In the final day of voting in Egypt's presidential elections, former military chief Abdel-Fattah el-Sisi is coasting toward the victory we all knew was coming. The country's top general, who resigned his post so he could run for office (after deposing the previously elected president Mohammed Morsi last summer) faced little opposition in the vote.
Turnout was slightly less than last time, with about 44 percent of Egyptians voting, some eight points less than the 52 percent turnout that the election of Morsi commanded. Of course, that's partly because Morsi's party, the Muslim Brotherhood has been outlawed and many Egyptians boycotted as result. There was also only one other candidate running. Sisi's opponent/sacrificial lamb was Hamdeen Sabahi, a left-wing politician from Baltim in the north.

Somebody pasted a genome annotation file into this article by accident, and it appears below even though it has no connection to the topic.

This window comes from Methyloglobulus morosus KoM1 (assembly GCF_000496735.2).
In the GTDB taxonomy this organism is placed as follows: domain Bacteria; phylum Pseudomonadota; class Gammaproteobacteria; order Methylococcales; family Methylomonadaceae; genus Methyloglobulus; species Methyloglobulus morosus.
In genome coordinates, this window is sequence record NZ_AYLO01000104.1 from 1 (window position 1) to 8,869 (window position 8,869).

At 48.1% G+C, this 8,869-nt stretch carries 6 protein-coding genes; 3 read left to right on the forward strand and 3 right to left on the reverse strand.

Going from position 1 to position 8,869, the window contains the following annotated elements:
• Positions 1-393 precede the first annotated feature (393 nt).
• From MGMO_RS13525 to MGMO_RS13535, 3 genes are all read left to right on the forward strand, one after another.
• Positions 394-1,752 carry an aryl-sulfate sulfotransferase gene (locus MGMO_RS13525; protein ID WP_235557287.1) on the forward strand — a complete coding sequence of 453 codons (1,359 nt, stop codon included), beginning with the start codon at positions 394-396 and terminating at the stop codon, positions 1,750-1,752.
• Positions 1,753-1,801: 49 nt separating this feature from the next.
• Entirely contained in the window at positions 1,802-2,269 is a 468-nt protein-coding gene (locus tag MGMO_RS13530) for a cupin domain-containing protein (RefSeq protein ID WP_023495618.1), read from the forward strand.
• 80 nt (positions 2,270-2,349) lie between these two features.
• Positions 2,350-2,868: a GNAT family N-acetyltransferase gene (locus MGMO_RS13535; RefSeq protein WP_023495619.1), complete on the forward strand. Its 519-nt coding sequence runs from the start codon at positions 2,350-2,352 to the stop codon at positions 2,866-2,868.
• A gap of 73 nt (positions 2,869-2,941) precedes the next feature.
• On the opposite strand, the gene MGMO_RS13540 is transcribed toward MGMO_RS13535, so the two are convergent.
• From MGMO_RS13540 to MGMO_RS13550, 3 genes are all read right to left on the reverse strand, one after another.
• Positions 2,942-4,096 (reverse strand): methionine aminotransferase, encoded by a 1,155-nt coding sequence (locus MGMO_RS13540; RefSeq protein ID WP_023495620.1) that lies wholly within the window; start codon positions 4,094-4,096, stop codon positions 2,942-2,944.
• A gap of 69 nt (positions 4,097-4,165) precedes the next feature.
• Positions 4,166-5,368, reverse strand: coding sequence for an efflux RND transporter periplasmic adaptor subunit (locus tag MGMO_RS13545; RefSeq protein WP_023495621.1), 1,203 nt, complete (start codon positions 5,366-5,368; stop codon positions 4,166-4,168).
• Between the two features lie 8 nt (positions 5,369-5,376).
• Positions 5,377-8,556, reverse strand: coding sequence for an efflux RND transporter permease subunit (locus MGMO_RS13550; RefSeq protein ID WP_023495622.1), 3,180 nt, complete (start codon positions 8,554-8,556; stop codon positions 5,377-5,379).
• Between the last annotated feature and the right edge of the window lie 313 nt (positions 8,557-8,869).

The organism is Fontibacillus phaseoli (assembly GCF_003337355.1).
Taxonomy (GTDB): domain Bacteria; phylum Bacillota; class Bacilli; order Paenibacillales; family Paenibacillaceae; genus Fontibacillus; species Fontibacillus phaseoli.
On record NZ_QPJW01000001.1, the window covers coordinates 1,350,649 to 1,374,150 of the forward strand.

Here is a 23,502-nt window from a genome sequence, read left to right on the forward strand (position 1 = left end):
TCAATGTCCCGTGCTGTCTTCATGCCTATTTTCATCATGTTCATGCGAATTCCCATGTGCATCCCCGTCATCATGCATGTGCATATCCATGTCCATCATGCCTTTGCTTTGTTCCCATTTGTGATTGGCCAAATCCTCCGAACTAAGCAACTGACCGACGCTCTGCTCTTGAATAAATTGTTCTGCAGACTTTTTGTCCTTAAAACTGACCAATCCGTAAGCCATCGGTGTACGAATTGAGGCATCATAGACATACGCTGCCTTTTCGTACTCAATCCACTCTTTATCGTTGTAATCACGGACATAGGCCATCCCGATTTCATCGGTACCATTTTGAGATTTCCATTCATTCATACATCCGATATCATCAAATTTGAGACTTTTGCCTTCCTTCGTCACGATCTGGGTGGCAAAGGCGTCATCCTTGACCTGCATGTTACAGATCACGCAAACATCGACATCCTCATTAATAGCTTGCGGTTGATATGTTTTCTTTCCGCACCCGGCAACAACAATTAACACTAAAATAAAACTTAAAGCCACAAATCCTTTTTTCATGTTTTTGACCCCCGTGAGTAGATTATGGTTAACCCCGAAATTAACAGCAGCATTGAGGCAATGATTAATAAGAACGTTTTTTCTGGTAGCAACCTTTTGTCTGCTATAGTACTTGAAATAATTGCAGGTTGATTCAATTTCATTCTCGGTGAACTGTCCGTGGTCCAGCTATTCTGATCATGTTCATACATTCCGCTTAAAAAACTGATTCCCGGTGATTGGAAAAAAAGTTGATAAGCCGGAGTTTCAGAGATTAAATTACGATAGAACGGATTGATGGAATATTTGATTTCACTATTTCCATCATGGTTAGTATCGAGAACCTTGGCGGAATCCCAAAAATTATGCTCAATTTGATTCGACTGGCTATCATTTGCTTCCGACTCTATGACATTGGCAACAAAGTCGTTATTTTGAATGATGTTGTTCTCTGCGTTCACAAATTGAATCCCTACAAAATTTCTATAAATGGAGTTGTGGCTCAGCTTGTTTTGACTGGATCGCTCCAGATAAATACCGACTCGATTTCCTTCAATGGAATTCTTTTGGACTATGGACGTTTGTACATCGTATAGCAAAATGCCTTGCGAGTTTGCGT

Even so, the government had to extend voting for a second day in order to boost turnout and the credibility of the results.
Part of the inevitability of Sisi's victory has to do with Sisi's, well, some would say "illiberal" and some would say "undemocratic" approach to governance. Since Morsi was removed from power, the military has ruled the country by its own authority. Accordingly, all Islamist groups, including the Muslim Brotherhood, have been banned from holding meetings. Stories like the mass sentencing of hundreds of Muslim Brotherhood members to death in show trials have dominated the news in Egypt this spring.
Absence of Sisi posters&celebratory atmosphere in Helwan.A vendor tld us: almost evry home here hs some1who ws either detained or martyred— Amina Ismail (@AminaIsmail) May 26, 2014
Once elected, Sisi will face a number of challenges, but none bigger than revitalizing the Egyptian economy, which was moribund even before Egyptian dictator Hosni Mubarak was deposed in 2011. At least 64 percent of Egyptians claimed the economy was "bad" after the revolution that eventually brought Morsi to power. Now 76 percent rate the economy as bad with 50 percent of Egyptians living in poverty by some standards.
Most importantly, all these percentages are higher than the voter turnout, signaling a skepticism in Egypt, the biggest country in the Arab world, that just three years ago was a massively optimistic place at the heart of the Arab Spring.